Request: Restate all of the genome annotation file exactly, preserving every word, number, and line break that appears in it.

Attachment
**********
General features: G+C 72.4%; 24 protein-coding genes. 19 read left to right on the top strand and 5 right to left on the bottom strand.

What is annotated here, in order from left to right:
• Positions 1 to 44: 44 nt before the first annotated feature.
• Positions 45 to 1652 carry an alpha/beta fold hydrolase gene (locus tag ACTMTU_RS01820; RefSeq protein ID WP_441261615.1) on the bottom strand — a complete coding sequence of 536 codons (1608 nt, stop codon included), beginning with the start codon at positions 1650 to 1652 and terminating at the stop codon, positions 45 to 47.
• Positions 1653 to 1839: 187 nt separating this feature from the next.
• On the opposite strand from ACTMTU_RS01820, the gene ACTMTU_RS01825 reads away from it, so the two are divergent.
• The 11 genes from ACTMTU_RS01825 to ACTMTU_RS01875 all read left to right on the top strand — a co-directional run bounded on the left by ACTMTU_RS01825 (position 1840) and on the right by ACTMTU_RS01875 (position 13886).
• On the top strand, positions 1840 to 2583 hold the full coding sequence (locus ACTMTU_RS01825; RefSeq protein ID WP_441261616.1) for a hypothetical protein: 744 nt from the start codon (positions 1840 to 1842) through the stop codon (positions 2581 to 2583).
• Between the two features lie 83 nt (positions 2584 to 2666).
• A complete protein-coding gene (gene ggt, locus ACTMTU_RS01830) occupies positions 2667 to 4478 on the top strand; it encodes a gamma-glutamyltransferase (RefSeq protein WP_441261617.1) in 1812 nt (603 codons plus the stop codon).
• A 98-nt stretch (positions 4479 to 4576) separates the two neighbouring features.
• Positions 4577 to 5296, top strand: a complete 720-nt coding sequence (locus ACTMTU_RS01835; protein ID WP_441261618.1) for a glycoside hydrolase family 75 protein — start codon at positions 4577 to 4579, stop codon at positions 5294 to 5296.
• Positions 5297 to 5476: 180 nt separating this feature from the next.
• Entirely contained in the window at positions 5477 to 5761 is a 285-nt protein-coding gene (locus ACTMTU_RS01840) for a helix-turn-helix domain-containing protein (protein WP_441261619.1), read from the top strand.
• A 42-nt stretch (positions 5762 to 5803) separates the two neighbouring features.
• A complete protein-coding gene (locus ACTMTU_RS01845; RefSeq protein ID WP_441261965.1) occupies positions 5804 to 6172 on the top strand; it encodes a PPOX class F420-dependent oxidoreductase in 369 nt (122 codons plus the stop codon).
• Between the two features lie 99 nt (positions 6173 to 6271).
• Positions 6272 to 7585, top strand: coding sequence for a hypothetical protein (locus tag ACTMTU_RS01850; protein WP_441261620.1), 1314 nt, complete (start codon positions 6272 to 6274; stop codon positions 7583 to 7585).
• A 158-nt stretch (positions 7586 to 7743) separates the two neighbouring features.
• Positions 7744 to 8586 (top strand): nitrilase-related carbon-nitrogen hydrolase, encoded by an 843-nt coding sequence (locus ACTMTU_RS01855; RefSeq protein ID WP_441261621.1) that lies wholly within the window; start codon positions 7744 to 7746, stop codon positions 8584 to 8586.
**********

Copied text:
General features: G+C 72.4%; 24 protein-coding genes. 19 read left to right on the top strand and 5 right to left on the bottom strand.

What is annotated here, in order from left to right:
• Positions 1 to 44: 44 nt before the first annotated feature.
• Positions 45 to 1652 carry an alpha/beta fold hydrolase gene (locus tag ACTMTU_RS01820; RefSeq protein ID WP_441261615.1) on the bottom strand — a complete coding sequence of 536 codons (1608 nt, stop codon included), beginning with the start codon at positions 1650 to 1652 and terminating at the stop codon, positions 45 to 47.
• Positions 1653 to 1839: 187 nt separating this feature from the next.
• On the opposite strand from ACTMTU_RS01820, the gene ACTMTU_RS01825 reads away from it, so the two are divergent.
• The 11 genes from ACTMTU_RS01825 to ACTMTU_RS01875 all read left to right on the top strand — a co-directional run bounded on the left by ACTMTU_RS01825 (position 1840) and on the right by ACTMTU_RS01875 (position 13886).
• On the top strand, positions 1840 to 2583 hold the full coding sequence (locus ACTMTU_RS01825; RefSeq protein ID WP_441261616.1) for a hypothetical protein: 744 nt from the start codon (positions 1840 to 1842) through the stop codon (positions 2581 to 2583).
• Between the two features lie 83 nt (positions 2584 to 2666).
• A complete protein-coding gene (gene ggt, locus ACTMTU_RS01830) occupies positions 2667 to 4478 on the top strand; it encodes a gamma-glutamyltransferase (RefSeq protein WP_441261617.1) in 1812 nt (603 codons plus the stop codon).
• A 98-nt stretch (positions 4479 to 4576) separates the two neighbouring features.
• Positions 4577 to 5296, top strand: a complete 720-nt coding sequence (locus ACTMTU_RS01835; protein ID WP_441261618.1) for a glycoside hydrolase family 75 protein — start codon at positions 4577 to 4579, stop codon at positions 5294 to 5296.
• Positions 5297 to 5476: 180 nt separating this feature from the next.
• Entirely contained in the window at positions 5477 to 5761 is a 285-nt protein-coding gene (locus ACTMTU_RS01840) for a helix-turn-helix domain-containing protein (protein WP_441261619.1), read from the top strand.
• A 42-nt stretch (positions 5762 to 5803) separates the two neighbouring features.
• A complete protein-coding gene (locus ACTMTU_RS01845; RefSeq protein ID WP_441261965.1) occupies positions 5804 to 6172 on the top strand; it encodes a PPOX class F420-dependent oxidoreductase in 369 nt (122 codons plus the stop codon).
• Between the two features lie 99 nt (positions 6173 to 6271).
• Positions 6272 to 7585, top strand: coding sequence for a hypothetical protein (locus tag ACTMTU_RS01850; protein WP_441261620.1), 1314 nt, complete (start codon positions 6272 to 6274; stop codon positions 7583 to 7585).
• A 158-nt stretch (positions 7586 to 7743) separates the two neighbouring features.
• Positions 7744 to 8586 (top strand): nitrilase-related carbon-nitrogen hydrolase, encoded by an 843-nt coding sequence (locus ACTMTU_RS01855; RefSeq protein ID WP_441261621.1) that lies wholly within the window; start codon positions 7744 to 7746, stop codon positions 8584 to 8586.